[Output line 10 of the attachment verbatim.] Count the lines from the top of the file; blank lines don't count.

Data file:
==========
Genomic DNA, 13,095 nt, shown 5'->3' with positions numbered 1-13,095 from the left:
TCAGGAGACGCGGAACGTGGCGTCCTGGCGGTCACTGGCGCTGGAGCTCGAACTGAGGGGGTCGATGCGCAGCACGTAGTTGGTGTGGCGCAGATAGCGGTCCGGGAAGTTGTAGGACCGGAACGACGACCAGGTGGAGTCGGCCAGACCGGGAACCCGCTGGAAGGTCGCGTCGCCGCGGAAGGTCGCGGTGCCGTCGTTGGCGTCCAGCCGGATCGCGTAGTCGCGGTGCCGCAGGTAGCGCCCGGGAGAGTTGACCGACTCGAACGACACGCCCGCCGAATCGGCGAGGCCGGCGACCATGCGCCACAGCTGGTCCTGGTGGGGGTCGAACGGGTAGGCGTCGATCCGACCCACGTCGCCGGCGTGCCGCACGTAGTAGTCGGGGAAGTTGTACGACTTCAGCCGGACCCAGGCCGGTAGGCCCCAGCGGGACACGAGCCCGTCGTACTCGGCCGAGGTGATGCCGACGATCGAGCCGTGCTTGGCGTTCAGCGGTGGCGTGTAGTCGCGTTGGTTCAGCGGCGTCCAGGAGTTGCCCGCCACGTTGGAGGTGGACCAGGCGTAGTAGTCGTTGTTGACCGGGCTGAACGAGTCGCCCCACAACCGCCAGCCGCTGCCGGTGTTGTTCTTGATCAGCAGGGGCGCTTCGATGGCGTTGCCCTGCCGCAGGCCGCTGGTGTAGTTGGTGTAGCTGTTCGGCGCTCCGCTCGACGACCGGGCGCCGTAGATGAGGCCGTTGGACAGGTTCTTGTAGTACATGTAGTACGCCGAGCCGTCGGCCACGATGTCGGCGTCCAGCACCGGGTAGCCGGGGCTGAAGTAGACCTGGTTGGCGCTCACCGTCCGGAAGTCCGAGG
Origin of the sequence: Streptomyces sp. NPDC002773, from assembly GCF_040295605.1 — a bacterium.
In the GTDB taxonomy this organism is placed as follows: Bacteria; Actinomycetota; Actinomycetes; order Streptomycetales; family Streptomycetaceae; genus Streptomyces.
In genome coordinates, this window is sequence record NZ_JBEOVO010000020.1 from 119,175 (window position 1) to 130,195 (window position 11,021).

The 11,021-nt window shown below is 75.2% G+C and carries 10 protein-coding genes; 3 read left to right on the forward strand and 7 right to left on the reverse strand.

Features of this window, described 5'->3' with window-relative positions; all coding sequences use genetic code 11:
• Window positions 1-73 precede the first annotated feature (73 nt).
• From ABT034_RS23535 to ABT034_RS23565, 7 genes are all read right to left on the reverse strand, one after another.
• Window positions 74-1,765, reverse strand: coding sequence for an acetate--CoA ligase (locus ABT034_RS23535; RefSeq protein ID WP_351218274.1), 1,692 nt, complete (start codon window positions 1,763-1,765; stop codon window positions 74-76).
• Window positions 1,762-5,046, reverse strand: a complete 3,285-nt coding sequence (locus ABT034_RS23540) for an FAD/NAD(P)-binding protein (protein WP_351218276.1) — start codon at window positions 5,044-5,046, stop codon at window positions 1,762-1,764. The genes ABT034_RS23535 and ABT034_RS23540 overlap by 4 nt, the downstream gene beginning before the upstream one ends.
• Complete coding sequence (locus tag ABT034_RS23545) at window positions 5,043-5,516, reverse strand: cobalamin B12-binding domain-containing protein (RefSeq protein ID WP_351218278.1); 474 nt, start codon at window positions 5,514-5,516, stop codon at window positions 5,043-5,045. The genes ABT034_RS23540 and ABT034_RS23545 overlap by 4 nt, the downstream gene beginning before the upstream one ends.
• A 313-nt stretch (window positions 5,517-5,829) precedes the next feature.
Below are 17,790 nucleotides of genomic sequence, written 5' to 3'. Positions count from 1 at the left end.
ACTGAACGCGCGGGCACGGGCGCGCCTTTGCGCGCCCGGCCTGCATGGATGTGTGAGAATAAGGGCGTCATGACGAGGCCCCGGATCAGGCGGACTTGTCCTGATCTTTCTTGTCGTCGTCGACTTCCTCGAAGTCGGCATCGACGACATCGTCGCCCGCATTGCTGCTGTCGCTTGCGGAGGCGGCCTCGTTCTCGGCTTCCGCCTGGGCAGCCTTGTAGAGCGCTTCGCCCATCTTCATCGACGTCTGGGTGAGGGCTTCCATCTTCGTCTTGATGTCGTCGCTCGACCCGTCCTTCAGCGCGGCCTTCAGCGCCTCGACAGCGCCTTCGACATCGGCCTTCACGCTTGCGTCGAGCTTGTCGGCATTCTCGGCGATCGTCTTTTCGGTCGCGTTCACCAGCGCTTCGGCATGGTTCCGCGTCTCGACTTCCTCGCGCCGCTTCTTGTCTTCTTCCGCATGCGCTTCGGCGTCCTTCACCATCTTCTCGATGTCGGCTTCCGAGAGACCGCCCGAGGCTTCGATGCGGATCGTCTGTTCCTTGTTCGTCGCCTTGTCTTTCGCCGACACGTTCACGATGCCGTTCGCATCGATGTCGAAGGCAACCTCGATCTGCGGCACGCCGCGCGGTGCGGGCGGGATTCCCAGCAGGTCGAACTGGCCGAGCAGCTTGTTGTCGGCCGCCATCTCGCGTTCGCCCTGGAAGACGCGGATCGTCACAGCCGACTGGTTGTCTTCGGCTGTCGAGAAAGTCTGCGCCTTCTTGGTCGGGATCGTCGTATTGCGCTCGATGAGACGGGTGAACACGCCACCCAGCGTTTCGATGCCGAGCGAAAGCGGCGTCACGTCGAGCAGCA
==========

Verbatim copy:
• Window positions 74-1,765, reverse strand: coding sequence for an acetate--CoA ligase (locus ABT034_RS23535; RefSeq protein ID WP_351218274.1), 1,692 nt, complete (start codon window positions 1,763-1,765; stop codon window positions 74-76).